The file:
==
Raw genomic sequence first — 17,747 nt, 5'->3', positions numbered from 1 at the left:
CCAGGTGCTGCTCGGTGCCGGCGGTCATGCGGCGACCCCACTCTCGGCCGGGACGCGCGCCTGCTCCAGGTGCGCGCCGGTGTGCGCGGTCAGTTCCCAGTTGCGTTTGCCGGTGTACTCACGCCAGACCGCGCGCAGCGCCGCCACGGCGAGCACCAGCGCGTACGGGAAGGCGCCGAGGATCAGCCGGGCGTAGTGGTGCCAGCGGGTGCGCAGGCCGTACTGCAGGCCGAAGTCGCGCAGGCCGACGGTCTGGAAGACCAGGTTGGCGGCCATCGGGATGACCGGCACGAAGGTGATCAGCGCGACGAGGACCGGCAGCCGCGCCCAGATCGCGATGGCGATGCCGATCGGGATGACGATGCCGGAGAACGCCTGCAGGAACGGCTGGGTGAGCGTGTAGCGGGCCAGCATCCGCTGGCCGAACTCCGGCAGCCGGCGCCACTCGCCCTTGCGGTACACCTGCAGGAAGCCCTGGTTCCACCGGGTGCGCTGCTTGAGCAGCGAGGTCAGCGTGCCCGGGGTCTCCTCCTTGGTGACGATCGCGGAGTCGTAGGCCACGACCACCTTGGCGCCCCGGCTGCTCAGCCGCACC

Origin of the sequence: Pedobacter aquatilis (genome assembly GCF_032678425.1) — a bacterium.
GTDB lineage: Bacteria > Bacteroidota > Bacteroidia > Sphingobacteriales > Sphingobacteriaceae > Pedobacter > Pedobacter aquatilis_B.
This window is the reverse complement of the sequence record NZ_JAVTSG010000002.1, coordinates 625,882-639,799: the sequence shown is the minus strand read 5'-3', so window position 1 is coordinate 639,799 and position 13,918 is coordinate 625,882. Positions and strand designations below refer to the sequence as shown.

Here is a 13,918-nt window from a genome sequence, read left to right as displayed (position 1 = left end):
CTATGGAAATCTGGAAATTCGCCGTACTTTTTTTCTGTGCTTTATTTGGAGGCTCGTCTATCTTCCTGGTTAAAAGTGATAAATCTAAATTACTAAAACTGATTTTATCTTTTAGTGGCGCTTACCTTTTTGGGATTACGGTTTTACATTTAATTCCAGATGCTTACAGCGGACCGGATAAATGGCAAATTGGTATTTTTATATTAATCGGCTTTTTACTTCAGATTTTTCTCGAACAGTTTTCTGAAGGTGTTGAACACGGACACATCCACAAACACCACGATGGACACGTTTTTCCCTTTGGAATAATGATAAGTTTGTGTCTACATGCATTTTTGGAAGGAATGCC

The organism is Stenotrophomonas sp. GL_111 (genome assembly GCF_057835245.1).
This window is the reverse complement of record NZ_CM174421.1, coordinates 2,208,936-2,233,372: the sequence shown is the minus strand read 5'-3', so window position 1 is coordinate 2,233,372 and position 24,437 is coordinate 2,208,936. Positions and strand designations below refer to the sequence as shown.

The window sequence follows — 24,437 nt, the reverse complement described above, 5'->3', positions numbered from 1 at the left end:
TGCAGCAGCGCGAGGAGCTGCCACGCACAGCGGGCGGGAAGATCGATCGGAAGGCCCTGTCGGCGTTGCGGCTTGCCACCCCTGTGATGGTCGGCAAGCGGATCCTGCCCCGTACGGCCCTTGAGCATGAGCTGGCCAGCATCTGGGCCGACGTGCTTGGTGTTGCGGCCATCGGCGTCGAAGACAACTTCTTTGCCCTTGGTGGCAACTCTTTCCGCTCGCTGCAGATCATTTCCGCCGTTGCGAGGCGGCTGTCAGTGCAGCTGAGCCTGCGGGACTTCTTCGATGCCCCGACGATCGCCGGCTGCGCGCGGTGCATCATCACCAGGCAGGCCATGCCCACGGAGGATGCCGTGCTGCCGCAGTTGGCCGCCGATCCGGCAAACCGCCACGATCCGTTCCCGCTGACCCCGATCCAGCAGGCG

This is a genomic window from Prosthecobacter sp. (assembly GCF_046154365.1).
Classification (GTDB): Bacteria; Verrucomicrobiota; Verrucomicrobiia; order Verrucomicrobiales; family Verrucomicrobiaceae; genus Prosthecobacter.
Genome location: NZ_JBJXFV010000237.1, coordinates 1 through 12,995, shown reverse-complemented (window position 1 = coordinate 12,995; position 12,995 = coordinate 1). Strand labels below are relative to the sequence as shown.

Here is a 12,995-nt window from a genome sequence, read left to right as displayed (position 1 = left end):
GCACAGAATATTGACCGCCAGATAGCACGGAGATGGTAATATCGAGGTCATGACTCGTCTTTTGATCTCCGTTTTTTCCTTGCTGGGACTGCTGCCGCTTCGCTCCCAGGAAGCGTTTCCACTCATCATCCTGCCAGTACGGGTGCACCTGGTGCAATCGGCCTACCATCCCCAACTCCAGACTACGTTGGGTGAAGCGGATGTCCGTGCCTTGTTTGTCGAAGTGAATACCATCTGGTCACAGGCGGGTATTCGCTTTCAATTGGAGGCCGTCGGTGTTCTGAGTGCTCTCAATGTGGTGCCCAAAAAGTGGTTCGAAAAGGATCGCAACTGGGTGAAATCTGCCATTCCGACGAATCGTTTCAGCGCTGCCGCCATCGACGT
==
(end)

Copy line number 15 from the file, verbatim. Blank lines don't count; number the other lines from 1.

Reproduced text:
Here is a 12,995-nt window from a genome sequence, read left to right as displayed (position 1 = left end):